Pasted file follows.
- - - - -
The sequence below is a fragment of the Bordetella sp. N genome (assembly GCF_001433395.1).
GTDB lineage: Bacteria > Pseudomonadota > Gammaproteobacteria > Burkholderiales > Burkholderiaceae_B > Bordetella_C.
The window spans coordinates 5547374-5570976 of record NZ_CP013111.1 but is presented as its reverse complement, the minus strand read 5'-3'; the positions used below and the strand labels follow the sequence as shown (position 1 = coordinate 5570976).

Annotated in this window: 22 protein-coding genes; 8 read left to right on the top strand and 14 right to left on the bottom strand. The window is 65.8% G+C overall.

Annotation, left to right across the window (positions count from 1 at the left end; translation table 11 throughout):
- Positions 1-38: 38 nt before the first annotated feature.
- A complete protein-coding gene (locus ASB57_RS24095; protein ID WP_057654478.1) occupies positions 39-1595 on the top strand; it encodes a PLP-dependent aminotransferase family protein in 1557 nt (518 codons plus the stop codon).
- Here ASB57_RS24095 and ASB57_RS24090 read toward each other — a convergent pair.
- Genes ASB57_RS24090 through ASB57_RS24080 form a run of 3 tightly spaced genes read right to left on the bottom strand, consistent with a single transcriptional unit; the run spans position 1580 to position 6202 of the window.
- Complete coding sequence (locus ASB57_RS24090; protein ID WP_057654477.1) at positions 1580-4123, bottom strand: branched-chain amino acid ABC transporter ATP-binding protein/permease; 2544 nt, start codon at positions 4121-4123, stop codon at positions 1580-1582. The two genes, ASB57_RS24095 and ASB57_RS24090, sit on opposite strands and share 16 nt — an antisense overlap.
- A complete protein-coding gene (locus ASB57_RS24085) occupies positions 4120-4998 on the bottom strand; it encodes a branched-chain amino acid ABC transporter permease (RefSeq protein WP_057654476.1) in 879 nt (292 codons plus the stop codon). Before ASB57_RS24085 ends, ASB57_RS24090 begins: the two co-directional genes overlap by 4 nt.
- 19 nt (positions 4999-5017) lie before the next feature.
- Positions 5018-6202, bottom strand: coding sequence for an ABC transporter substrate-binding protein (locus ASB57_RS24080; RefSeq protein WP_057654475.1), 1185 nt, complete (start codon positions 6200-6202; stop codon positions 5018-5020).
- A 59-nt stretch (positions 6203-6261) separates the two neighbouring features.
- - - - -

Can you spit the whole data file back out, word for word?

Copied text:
The sequence below is a fragment of the Bordetella sp. N genome (assembly GCF_001433395.1).
GTDB lineage: Bacteria > Pseudomonadota > Gammaproteobacteria > Burkholderiales > Burkholderiaceae_B > Bordetella_C.
The window spans coordinates 5547374-5570976 of record NZ_CP013111.1 but is presented as its reverse complement, the minus strand read 5'-3'; the positions used below and the strand labels follow the sequence as shown (position 1 = coordinate 5570976).

Annotated in this window: 22 protein-coding genes; 8 read left to right on the top strand and 14 right to left on the bottom strand. The window is 65.8% G+C overall.

Annotation, left to right across the window (positions count from 1 at the left end; translation table 11 throughout):
- Positions 1-38: 38 nt before the first annotated feature.
- A complete protein-coding gene (locus ASB57_RS24095; protein ID WP_057654478.1) occupies positions 39-1595 on the top strand; it encodes a PLP-dependent aminotransferase family protein in 1557 nt (518 codons plus the stop codon).
- Here ASB57_RS24095 and ASB57_RS24090 read toward each other — a convergent pair.
- Genes ASB57_RS24090 through ASB57_RS24080 form a run of 3 tightly spaced genes read right to left on the bottom strand, consistent with a single transcriptional unit; the run spans position 1580 to position 6202 of the window.
- Complete coding sequence (locus ASB57_RS24090; protein ID WP_057654477.1) at positions 1580-4123, bottom strand: branched-chain amino acid ABC transporter ATP-binding protein/permease; 2544 nt, start codon at positions 4121-4123, stop codon at positions 1580-1582. The two genes, ASB57_RS24095 and ASB57_RS24090, sit on opposite strands and share 16 nt — an antisense overlap.
- A complete protein-coding gene (locus ASB57_RS24085) occupies positions 4120-4998 on the bottom strand; it encodes a branched-chain amino acid ABC transporter permease (RefSeq protein WP_057654476.1) in 879 nt (292 codons plus the stop codon). Before ASB57_RS24085 ends, ASB57_RS24090 begins: the two co-directional genes overlap by 4 nt.
- 19 nt (positions 4999-5017) lie before the next feature.
- Positions 5018-6202, bottom strand: coding sequence for an ABC transporter substrate-binding protein (locus ASB57_RS24080; RefSeq protein WP_057654475.1), 1185 nt, complete (start codon positions 6200-6202; stop codon positions 5018-5020).
- A 59-nt stretch (positions 6203-6261) separates the two neighbouring features.